B.I.M., Video Games, and Cell Phones
B….I…. M.Sounds simple.Three unassuming letters that represent an electronic program for designing buildings.That’s all it is, yet to some, it seems to represent so much more.A technological panacea that is going to revolutionize the AEC industry and save us all from ruin.It is going to magically make the design process easy and fast, eliminate miscommunication and mistakes, align everyone’s’ incentives and make construction costs and schedules accurate and efficient.
It is imperative that we continue to search for ways to increase efficiency.The proper application of technology is undoubtedly appropriate for this task, but when confronted with a problem that is not one of efficiency, it is wishful thinking to apply technology hoping the problem might change to fit the solution.We have become so reliant on technology that we automatically turn to it for every problem we encounter, like the proverbial “man with a hammer seeing every problem as a nail.”There is no doubt that technology can improve our capacity to collaborate, cooperate and communicate, but capacity is not the bottleneck.It is NOT our ABILITY; it is our DESIRE that is missing.We simply don’t want to.In the way we practice today is not in our interest, and there is no technological answer that will make it so.But this is changing, with or without us.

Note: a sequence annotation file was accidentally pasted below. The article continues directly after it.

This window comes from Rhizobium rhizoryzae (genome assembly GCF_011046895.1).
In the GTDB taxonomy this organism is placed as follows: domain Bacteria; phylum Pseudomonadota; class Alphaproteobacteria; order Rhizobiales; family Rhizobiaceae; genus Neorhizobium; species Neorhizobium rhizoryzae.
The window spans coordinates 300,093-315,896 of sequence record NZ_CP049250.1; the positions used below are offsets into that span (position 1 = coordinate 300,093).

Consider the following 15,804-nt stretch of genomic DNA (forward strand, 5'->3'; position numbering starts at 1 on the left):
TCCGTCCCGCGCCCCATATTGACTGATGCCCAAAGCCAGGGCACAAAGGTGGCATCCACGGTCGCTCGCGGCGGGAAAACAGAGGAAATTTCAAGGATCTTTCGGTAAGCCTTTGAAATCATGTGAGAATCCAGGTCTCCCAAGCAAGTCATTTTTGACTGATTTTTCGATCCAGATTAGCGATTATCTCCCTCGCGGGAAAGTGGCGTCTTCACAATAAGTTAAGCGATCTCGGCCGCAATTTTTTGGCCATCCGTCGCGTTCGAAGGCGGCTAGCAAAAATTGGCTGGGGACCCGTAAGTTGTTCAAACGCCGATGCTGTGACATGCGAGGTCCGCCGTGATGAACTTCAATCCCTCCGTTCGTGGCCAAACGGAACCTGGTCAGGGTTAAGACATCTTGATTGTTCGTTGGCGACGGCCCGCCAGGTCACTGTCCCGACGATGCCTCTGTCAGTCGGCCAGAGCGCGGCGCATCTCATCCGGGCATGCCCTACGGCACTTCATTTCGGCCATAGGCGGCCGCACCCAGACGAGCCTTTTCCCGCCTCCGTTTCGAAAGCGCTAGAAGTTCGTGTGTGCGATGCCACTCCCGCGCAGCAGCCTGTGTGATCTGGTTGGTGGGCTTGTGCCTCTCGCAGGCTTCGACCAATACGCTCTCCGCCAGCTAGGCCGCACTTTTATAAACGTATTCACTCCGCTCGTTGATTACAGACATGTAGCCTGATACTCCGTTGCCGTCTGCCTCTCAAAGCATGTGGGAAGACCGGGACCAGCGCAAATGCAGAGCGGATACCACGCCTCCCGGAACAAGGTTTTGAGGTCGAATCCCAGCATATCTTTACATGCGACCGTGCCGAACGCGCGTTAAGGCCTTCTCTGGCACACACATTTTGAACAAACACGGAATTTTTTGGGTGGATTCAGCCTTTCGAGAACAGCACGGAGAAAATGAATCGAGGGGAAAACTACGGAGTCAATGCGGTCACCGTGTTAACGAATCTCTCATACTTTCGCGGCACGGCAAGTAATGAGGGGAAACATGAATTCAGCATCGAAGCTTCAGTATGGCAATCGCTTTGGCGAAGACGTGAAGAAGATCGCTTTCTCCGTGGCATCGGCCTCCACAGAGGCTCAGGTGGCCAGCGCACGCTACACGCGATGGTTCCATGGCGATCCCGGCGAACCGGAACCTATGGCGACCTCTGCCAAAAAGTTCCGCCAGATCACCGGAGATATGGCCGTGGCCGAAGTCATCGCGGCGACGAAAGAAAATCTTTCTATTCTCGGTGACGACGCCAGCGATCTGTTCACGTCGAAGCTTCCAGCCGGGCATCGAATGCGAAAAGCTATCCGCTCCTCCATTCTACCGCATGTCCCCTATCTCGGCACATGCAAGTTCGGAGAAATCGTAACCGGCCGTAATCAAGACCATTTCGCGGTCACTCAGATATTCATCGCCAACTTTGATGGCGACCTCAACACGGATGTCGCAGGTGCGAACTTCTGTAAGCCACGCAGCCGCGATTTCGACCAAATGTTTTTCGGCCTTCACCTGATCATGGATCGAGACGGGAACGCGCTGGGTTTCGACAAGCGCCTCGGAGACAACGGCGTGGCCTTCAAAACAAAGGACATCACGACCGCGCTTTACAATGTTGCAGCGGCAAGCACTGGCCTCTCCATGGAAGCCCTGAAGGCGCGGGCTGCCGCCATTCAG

Communicating and collaborating are hard work, they require compromise and conflict.They require risk taking, and researching areas beyond our traditional expertise.True collaboration requires new business models and reaching outside our comfort zones.Despite what many might like to believe, these are not qualities typically associated with our industry.Designers much prefer to focus on what they can control, their small part of the whole.Technological solutions are fun, like video games and cell phones and one can find a little niche for their own self expression within them.But that self expression, that autonomy is entirely contrary to the ideal of collaboration.The industry seems to be clinging to technology as a way to impersonalize this collaboration, to force a protocol.Collaboration can be much simpler than that, and it will be.And when it is, we will begin to see what elements of B.I.M. truly create value, and what elements are just video games and cel phones.